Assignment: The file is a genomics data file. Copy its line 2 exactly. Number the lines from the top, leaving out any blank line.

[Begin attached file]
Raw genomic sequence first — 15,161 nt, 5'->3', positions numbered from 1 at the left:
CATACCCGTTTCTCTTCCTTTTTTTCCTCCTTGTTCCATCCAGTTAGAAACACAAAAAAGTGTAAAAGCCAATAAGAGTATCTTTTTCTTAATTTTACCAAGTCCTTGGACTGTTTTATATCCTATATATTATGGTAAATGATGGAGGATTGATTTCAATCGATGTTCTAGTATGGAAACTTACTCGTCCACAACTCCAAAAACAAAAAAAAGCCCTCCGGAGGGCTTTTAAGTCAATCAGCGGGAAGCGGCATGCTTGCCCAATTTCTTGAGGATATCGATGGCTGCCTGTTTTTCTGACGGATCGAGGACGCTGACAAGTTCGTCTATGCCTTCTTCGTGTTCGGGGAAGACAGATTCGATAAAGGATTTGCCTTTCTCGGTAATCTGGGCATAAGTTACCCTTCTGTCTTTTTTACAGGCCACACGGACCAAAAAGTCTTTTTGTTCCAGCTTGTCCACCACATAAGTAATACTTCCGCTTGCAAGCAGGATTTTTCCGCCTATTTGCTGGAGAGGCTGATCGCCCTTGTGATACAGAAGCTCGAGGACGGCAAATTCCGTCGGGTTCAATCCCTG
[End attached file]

CATACCCGTTTCTCTTCCTTTTTTTCCTCCTTGTTCCATCCAGTTAGAAACACAAAAAAGTGTAAAAGCCAATAAGAGTATCTTTTTCTTAATTTTACCAAGTCCTTGGACTGTTTTATATCCTATATATTATGGTAAATGATGGAGGATTGATTTCAATCGATGTTCTAGTATGGAAACTTACTCGTCCACAACTCCAAAAACAAAAAAAAGCCCTCCGGAGGGCTTTTAAGTCAATCAGCGGGAAGCGGCATGCTTGCCCAATTTCTTGAGGATATCGATGGCTGCCTGTTTTTCTGACGGATCGAGGACGCTGACAAGTTCGTCTATGCCTTCTTCGTGTTCGGGGAAGACAGATTCGATAAAGGATTTGCCTTTCTCGGTAATCTGGGCATAAGTTACCCTTCTGTCTTTTTTACAGGCCACACGGACCAAAAAGTCTTTTTGTTCCAGCTTGTCCACCACATAAGTAATACTTCCGCTTGCAAGCAGGATTTTTCCGCCTATTTGCTGGAGAGGCTGATCGCCCTTGTGATACAGAAGCTCGAGGACGGCAAATTCCGTCGGGTTCAATCCCTG